History of "Dressing Up"

As a lot of men did when they were young, I spent a lot of my adolescence playing dress-up with my mother's clothes. Growing up in a religious family, I always had to rationalize my attraction to men. Once I got older, "Dressing Up" went by the wayside. I started dressing again long after I had come to terms with myself.

Not so recently, I separated from my wife and my love for tights re-emerged.  At first, I bought tights for men, mostly ordering compression tights. I learned that they helped after sports, and that was my excuse.  Eventually,  I noticed that my sneakers looked odd when I wore my tights.  So, I ordered heels. Then, my shorts looked odd with my tights and heels. I decided to order some skirts. I tried to coordinate my t-shirts with my skirts, but sometimes they were mismatched, so I started ordering dresses.

You would think this was easy to do. It wasn't, so I had to rationalize it. I first started with the simple question of "Why could women wear menswear, but men couldn't wear womenswear, even if they were designed for men. Sure, some people did, but they were usually rich, famous, trendsetters, or trying to be.  Having studied some Latin in high school and Art History at University, I knew the Greeks and Romans wore what the modern man would now call a skirt or a dress (Yes, I know the Romans wore other clothes under the toga, but you know what I mean.)  Even before I started feeling gender fluid, I had studied fashion during the ages, usually the medieval and Renaissance ages.  That's when I noticed that men in paintings were wearing clothing that would now be considered feminine: tights/leggings, wigs, makeup, heels.

At this point, I want to mention that people, until the Industrial Revolution, either made their own clothes or had someone make them by hand.  This affected the cost of what people wore.

We'll start with skirts and dresses first. I mentioned earlier that the Greeks and Romans were known for men wearing what could be attributed in modern times as being dresses or skirts. They were long or short and flowed, in other words, there was no meeting of the material in the crotch area.  Even the Roman cohort was depicted as wearing plated (not pleated) skirts. The Romans incorporated the Greek culture into the Roman Empire, so what caused "skirts" to disappear from clothing men could wear?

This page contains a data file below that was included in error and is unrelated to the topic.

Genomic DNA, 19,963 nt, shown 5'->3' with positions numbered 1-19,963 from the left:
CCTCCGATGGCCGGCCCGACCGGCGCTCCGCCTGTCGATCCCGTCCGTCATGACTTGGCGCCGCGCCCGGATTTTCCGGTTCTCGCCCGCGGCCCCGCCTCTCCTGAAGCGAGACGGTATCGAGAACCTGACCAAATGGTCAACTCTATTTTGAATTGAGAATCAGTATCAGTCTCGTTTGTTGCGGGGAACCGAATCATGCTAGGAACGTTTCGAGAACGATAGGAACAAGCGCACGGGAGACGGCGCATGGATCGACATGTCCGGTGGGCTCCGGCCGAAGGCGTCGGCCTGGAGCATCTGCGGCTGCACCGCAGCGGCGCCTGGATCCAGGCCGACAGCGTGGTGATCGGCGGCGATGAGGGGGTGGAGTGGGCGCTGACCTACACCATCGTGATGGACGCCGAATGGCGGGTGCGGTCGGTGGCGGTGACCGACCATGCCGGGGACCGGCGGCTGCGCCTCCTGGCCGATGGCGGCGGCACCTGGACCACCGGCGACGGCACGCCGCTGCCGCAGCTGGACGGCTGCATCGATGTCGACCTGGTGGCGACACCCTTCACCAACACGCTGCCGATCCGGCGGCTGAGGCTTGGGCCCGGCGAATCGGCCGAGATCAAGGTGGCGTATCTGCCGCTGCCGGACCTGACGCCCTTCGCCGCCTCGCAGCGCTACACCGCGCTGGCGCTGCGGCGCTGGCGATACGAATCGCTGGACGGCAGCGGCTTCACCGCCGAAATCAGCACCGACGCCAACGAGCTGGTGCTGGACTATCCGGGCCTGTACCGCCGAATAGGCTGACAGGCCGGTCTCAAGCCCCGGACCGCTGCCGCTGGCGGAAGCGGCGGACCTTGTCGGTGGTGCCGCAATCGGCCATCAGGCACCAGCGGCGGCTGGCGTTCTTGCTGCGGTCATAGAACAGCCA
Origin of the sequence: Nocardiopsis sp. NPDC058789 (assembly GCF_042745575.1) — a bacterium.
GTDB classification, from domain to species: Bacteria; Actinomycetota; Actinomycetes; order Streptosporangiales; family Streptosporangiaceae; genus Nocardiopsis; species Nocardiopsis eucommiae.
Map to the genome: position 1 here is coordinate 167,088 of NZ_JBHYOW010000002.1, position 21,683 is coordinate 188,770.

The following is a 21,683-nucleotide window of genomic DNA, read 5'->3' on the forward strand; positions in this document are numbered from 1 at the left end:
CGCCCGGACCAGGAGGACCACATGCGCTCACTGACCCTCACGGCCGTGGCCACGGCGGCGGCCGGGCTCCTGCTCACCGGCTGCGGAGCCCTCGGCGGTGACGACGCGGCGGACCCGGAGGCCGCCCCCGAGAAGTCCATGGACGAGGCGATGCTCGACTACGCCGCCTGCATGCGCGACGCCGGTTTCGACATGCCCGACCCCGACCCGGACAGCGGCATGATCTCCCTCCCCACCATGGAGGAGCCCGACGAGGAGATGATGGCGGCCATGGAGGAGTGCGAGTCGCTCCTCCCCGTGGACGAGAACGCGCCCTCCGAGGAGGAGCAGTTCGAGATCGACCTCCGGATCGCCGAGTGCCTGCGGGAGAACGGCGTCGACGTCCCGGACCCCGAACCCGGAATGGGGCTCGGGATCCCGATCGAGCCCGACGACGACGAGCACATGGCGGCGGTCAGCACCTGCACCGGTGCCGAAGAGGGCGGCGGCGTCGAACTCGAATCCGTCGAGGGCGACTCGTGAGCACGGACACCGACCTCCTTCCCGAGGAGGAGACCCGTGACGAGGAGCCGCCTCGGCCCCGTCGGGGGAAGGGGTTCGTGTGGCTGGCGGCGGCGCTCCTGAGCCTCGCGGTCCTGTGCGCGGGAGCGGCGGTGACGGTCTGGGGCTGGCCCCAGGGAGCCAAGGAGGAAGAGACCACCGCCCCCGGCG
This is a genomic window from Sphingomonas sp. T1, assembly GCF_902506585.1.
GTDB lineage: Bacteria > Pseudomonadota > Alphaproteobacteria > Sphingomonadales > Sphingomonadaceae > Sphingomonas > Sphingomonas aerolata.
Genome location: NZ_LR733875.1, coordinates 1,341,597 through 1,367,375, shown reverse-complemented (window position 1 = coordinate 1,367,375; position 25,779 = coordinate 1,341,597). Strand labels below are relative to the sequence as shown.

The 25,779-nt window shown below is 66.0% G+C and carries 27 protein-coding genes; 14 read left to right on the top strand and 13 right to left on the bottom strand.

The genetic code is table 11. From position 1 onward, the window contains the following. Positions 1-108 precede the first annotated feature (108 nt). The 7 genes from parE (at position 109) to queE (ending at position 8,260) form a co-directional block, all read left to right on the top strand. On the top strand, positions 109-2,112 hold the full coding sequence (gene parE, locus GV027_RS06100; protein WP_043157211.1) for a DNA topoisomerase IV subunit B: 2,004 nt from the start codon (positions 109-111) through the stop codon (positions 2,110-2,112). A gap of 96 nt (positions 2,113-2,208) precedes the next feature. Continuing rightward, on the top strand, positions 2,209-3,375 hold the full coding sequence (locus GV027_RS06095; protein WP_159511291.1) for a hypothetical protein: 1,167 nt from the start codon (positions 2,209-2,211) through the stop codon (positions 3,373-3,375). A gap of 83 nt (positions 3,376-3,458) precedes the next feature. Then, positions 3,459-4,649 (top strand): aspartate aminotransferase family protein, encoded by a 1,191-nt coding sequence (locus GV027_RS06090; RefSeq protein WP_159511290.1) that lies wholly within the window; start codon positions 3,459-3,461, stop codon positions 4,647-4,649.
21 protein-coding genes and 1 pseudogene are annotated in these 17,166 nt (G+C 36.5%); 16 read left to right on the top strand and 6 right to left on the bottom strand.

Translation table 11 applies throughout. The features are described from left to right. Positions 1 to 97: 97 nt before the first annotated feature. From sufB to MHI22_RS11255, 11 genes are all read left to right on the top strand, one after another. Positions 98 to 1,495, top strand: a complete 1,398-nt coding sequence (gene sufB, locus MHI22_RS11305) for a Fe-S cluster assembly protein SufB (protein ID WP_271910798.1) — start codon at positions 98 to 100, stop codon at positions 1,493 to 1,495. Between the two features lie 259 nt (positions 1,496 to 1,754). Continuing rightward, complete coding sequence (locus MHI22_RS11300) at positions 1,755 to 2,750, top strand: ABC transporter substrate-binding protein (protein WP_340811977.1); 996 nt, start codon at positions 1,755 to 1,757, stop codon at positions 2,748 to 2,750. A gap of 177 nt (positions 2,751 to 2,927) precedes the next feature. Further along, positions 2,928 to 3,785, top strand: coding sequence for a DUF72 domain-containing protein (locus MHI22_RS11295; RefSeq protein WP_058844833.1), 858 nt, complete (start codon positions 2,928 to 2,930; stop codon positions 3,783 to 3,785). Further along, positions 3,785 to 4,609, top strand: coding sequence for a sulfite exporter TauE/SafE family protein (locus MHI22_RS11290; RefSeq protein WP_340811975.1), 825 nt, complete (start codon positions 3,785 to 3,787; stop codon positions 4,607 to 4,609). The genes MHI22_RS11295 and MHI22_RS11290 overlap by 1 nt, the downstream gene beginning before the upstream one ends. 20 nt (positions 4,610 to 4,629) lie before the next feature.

Well, the Romans had a few problems with a few tribal barbarians that in the end overran the Empire.  Guess what they wore?  Trousers.  In Roman sculpture, the Germanic tribes were always depicted as wearing trousers.  Once they overran the Roman Empire, Roman clothing was viewed as decadent and weak.  As an example of the remnants of Roman male clothing, look at any Roman Catholic priest, as they are a remnant of that era.

Next, we'll discuss tights and hose, my original weakness.  Prior to the age of fashion, cloth tubes or animal wrappings around the legs were the best way of keeping the legs warm.  So, the Germanic barbarians that removed skirts from clothing that men could wear, introduced wrapped cloth around the legs.  Over time, as cloth from the East and methods of sewing cloth improved, the wrappings started looking more like modern tights.  The Renaissance has many paintings that depict men in tights.  As the Renaissance progressed into the Enlightenment, stockings became the preferred legwear of choice for men.  With stockings, they used their knee-length trousers as garters or in some cases they
actually wore garters.
Source: https://bit.ly/38fYDpN

Next, we move on to heels. Heels are currently the epitome of female sexuality.  However, did you know that heels were originally reserved for men? Heels were a weapon that warriors originally wore as the invention that allowed horse riding cultures to rise up in their stirrups and shoot their enemy with their bows without dismounting from their horses.  Over time, when wars depended less on archers on horseback, heels were still reserved for the nobility as a sign of their past warrior history.

Wigs are something that has always been worn by both genders since time immemorial.  Why would I say that?  Well, humans have been plagued by many parasites that tend to live in our hair.  Lice were the major ones.  Body lice, hair lice, and pubic lice have been a source of annoyance for as long as man has existed.  One of the ways humans have combated this foe has been through the shaving of hair on the head and body.  However, humans still use hair as a social tool, for both men and women.  Humanity created wigs to cover the removal of their hair.  However, wigs tended to be very expensive, and most cost an average person a couple of year's wages to purchase.  Those who could afford good wigs were usually wealthy.